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Rachael Allen

Orient Staff

Number of articles: 10

First Article: September 15, 2017

Latest Article: March 2, 2018

Student Life

New apartments announced, to be completed for fall 2019

The College plans to introduce two new upperclass student living spaces in fall 2019—four suite-style apartment houses as well as the conversion of Boody-Johnson House into a College House. Born out of more than 1,600 survey responses from students, faculty, staff and neighbors as well as the efforts of a working group on off-campus and upperclass housing, these two changes to Bowdoin’s campus work to address student desires and entice students to remain living on campus.

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News in Brief

In series of moves, GSWS to leave Boody-Johnson

Correction: In our desire to break this story, an earlier version of this article jumped to the conclusion that Boody-Johnson House was to become student housing next year. In an email to the Orient, Dean of Students Tim Foster said the administration was only exploring the possibility of the house being converted into student housing, timeframe unknown, and confirmed that if this transition were to happen, it would not be next year.  The Department of Gender, Sexuality and Women’s Studies (GSWS) will move out of Boody-Johnson House, located at the intersection of Boody Street and Maine Street.

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Past, present, future: Jennifer Egan on writing

Eight years ago, Jennifer Egan found herself at a reunion for deep-sea diving army veterans, trying on a 200-pound Mark V diving suit. Research, the Pulitzer-prize winning author told a packed crowd in Kresge Auditorium last night, for her latest and fifth novel, “Manhattan Beach.” Before signing books, Egan read the first chapter of the novel and answered questions about her research and writing process.

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Storm tests College’s emergency plan

Ann BasuBowdoin Logs Groundskeeping works to clear a fallen maple tree from the Main Quad after the storm that caused a campus-wide power outage cleared. Following a storm early Monday morning that left nearly 500,000 homes and businesses in Maine without electricity, Bowdoin was plunged into the state’s worst ever power outage that, for some, lasted over two days.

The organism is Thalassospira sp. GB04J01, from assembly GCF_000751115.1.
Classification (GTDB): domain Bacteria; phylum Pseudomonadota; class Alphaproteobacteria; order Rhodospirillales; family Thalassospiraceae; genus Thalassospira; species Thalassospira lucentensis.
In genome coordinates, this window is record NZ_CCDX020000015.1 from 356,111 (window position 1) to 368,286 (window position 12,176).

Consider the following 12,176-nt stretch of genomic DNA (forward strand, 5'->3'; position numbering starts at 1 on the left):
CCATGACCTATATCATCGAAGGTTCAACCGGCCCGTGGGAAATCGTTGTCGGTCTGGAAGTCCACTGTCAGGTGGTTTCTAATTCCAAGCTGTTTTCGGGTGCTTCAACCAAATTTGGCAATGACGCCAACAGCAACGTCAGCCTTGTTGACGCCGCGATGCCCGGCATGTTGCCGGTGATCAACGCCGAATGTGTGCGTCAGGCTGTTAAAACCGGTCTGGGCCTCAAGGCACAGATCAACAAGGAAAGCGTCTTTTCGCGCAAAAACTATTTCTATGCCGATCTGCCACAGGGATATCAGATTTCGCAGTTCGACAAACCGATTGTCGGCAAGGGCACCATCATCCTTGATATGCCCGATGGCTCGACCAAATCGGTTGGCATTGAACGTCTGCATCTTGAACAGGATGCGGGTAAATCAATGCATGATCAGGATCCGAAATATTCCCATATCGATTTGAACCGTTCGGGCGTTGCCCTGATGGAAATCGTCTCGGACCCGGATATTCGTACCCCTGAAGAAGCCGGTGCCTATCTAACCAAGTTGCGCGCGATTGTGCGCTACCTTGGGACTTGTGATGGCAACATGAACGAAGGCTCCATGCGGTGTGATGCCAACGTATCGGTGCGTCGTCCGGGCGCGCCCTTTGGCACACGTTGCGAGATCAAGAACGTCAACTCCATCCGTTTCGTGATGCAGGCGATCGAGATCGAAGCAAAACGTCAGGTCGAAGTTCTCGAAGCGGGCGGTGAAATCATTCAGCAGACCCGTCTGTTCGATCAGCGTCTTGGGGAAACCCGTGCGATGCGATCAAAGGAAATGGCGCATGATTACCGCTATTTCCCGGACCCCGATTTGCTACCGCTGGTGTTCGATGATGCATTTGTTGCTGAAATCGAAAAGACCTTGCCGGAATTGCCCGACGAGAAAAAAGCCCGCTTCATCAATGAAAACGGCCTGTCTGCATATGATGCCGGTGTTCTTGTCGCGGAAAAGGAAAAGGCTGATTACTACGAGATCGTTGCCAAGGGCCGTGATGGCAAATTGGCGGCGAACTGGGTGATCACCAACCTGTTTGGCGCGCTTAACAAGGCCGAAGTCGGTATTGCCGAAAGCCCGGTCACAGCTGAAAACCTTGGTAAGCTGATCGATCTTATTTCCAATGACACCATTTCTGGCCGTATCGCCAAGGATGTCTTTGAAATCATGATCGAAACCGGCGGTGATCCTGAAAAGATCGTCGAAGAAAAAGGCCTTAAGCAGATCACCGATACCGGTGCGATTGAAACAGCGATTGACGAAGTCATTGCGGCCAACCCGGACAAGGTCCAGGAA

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Talk of the Quad

The alum who stole Hitler’s books

Kayla Snyder In May of 1945, Joseph H. Johnson Jr. ’44 found himself shimmying down a rope into Adolf Hitler’s library. Once ornate with handmade bookshelves of wood and glass, the library had been moved from the second floor to underground, thereby protected by the body of the mountain when British troops bombed Hitler’s Berghof home five days before his death.

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Socioeconomic Class

‘Class Confess’ Facebook page offers new anonymous platform

Created by an unidentified group of Bowdoin students, the Bowdoin-Class Confess Facebook page has sparked online discussion in the past few weeks around issues such as class, race, gender, sexuality and mental health. With over 1,000 friends and numerous followers including students, alumni and staff members, the page allows students to anonymously post “confessions” and respond to posts.

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News in Brief

Dean Delong takes new job at Bates college

Allen Delong, associate dean of student affairs, will depart from Bowdoin on November 10 to serve in the newly created position of senior associate dean at Bates College. Drawing from his experience developing student spaces at Bowdoin that better reflect the College’s changing demography, Delong will head the Purposeful Work program and Career Development Center at Bates, an office designed to help students prepare for lives of work and social contribution that align with the liberal arts values.

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‘Dark Money’ author discusses book, investigation of billionaire Kochs

New Yorker staff writer Jane Mayer shared these intricacies and perils of writing her latest book, “Dark Money: The Hidden History of the Billionaires Behind the Rise of the Radical Right” at a discussion in Pickard Theater Saturday afternoon. Prompted with questions by Bill Nemitz, a columnist for the Portland Press Herald and Maine Sunday Telegram, Mayer spoke about the pervasive power of the Koch brothers’ money in regards to her own privacy and American politics.

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Off Campus Housing

More limits for off-campus housing recommended

A working group for improving housing policies recommended limiting the students who can live off campus to 25 percent of the senior class, Dean of Student Affairs Tim Foster announced in a school-wide email Thursday. Formed last winter, the working group was created following the dramatic increase in the percentage of students living off-campus in the last year.

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